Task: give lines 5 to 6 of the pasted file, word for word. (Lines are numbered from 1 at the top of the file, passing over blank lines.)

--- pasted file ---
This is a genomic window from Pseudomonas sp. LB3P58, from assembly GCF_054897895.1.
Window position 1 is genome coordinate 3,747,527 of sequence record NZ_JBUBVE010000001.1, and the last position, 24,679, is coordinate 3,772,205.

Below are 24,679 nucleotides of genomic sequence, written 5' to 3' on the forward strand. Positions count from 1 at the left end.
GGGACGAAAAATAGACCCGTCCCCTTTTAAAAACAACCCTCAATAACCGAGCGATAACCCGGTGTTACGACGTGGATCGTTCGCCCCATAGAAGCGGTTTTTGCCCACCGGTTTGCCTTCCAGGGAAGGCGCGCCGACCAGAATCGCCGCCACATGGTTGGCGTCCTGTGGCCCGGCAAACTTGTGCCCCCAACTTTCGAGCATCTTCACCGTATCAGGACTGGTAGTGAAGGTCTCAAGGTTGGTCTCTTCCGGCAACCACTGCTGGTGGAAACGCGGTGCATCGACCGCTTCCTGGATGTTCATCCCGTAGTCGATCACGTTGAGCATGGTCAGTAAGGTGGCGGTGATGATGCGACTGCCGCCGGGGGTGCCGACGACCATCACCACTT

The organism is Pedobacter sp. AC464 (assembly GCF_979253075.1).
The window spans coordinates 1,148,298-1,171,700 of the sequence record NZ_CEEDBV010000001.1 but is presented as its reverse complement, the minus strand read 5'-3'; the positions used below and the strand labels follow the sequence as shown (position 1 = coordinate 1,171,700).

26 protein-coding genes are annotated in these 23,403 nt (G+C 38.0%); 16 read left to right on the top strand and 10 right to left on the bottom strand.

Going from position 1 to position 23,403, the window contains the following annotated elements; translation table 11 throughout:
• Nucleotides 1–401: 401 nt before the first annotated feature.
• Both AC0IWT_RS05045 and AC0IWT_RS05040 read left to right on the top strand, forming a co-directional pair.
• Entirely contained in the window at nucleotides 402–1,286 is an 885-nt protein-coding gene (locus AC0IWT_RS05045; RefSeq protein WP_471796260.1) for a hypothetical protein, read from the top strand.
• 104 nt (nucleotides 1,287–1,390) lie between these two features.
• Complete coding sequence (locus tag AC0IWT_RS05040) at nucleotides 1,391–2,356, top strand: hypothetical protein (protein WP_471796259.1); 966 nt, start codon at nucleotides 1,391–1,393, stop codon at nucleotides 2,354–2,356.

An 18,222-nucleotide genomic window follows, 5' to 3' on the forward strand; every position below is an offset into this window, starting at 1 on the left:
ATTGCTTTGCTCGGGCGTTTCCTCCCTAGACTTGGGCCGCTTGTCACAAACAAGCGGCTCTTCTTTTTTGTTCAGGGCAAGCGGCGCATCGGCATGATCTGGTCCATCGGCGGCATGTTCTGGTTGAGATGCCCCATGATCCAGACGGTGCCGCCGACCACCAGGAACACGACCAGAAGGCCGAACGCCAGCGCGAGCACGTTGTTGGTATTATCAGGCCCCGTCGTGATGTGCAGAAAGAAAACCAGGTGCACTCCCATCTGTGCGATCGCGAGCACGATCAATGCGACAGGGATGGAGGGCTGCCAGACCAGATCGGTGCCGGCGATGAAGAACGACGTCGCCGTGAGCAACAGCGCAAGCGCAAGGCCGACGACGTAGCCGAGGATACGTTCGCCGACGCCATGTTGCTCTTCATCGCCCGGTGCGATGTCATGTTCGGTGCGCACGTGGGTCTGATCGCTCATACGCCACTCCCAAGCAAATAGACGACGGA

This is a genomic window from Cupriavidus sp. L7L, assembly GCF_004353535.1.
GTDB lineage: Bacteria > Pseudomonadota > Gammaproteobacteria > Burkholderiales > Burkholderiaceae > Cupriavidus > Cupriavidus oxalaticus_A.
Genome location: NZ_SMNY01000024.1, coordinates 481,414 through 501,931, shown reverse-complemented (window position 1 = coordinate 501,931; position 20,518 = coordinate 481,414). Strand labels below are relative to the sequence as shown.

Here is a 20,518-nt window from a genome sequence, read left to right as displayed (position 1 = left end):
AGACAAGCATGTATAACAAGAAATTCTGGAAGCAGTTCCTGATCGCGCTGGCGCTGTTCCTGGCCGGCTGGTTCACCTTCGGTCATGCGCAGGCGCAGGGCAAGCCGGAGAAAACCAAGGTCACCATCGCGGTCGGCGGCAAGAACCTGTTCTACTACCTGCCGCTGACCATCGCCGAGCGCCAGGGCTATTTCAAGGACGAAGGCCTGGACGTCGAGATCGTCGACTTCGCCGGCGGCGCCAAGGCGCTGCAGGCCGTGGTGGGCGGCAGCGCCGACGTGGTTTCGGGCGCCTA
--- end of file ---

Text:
The organism is Pedobacter sp. AC464 (assembly GCF_979253075.1).
The window spans coordinates 1,148,298-1,171,700 of the sequence record NZ_CEEDBV010000001.1 but is presented as its reverse complement, the minus strand read 5'-3'; the positions used below and the strand labels follow the sequence as shown (position 1 = coordinate 1,171,700).